Tbilisi is not looking so hot at the moment. So here are some old paintings I found of Tbilisi looking exciting and romantic and far more dramatic than it actually is (it is pretty dramatic, though).
allochthonous: (gin o'clock)
Lovely weekend in Norwich with my Cam housemates celebrating Burns Night on Friday (the sound of six people of a wide variety of non-Scottish backgrounds each attempting a verse of "Ode to a Haggis" will stay with me for a while; we had vegetarian haggis and very nice it was too) and Christmas dinner 2.0 on Saturday with an outrageously good nut roast, which I didn't think was possible. It was festively snowy on Saturday with enough for a snowman; by Sunday the rain overnight had cleared it all away and East Anglia was looking practically spring-like from the train home. I have also discovered that I might actually like whisky, which if true would give me a whole new interest in life . Our in-house whisky connoisseur produced a bottle of Talisker and one of Laphroaig, neither of which meant anything to me but both of which were orders of magnitude more interesting than the terrible stuff I used to drink at uni. The peatiness gives it a certain kumis-like quality which given my love-hate relationship with the stuff is not altogether a bad thing. Must experiment further.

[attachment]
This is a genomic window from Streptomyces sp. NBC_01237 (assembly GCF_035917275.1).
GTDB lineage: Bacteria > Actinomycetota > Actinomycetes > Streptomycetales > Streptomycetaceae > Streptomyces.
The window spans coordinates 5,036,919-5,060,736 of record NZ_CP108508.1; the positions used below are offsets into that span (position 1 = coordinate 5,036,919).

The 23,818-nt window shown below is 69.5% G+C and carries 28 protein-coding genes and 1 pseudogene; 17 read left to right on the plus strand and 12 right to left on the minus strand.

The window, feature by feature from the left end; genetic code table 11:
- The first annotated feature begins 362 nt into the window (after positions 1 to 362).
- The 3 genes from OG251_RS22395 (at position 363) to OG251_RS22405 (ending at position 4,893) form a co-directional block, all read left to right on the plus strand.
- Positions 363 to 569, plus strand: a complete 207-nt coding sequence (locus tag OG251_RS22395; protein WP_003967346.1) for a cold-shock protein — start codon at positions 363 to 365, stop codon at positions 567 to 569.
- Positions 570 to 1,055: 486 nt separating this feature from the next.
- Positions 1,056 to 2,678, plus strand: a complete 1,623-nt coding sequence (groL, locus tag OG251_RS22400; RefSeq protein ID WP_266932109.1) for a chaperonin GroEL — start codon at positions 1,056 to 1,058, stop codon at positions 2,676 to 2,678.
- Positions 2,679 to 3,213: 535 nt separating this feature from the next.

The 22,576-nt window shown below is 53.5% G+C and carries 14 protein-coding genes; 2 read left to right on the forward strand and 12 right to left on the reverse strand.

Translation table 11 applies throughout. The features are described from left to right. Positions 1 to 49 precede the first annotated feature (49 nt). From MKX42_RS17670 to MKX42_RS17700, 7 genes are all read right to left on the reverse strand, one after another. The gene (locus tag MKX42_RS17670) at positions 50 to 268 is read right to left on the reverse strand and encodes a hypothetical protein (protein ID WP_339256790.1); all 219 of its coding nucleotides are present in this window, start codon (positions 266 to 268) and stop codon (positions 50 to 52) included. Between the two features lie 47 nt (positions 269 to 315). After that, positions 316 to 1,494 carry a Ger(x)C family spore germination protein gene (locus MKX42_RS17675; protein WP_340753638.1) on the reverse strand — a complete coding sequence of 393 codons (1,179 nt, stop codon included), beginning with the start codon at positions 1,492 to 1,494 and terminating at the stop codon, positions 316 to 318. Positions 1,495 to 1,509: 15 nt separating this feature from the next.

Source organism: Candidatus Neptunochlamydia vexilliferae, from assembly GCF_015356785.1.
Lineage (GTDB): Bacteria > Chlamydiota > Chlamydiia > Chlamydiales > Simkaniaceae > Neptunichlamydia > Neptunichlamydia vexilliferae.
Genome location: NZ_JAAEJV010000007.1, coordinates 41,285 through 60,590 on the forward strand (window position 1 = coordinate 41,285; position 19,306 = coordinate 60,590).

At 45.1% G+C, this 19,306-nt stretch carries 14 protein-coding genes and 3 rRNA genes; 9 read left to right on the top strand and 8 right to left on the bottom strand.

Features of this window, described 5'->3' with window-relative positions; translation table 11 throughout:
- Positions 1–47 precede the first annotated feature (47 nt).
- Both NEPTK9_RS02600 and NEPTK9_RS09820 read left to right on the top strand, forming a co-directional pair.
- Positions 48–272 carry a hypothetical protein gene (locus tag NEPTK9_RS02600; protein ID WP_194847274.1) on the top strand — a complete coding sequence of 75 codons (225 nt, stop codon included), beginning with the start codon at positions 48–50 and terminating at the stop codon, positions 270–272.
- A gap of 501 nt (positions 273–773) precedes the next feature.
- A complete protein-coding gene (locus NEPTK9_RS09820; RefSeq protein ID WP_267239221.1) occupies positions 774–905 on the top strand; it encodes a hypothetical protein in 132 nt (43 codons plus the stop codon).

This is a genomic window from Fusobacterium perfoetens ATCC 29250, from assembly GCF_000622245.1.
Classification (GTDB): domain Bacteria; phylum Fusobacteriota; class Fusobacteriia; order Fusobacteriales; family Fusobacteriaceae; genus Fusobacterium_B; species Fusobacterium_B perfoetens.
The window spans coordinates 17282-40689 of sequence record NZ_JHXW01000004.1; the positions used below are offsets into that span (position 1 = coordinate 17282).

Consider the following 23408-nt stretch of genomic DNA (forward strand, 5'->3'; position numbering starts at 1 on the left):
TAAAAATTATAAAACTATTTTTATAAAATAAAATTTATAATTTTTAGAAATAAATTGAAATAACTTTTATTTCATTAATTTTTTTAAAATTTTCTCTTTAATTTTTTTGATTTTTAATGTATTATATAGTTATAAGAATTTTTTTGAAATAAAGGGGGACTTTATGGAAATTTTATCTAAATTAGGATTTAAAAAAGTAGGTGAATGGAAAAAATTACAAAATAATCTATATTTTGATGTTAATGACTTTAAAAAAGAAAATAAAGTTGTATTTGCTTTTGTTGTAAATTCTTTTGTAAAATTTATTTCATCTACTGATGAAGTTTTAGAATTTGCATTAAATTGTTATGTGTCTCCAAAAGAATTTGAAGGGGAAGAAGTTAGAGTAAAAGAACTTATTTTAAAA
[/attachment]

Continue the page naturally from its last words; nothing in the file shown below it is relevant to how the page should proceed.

Something I've seen in several places on my flist: A month of letters. The idea is that every posting day during February you mail something: a postcard, letter, newspaper clipping, whatever. I think it's a lovely idea and any other time I would be entirely up for it as I love letter-writing, but Feb is looking insanely busy for me at the moment so I'm not sure whether I'd be able to keep it up. Might give it a shot anyway.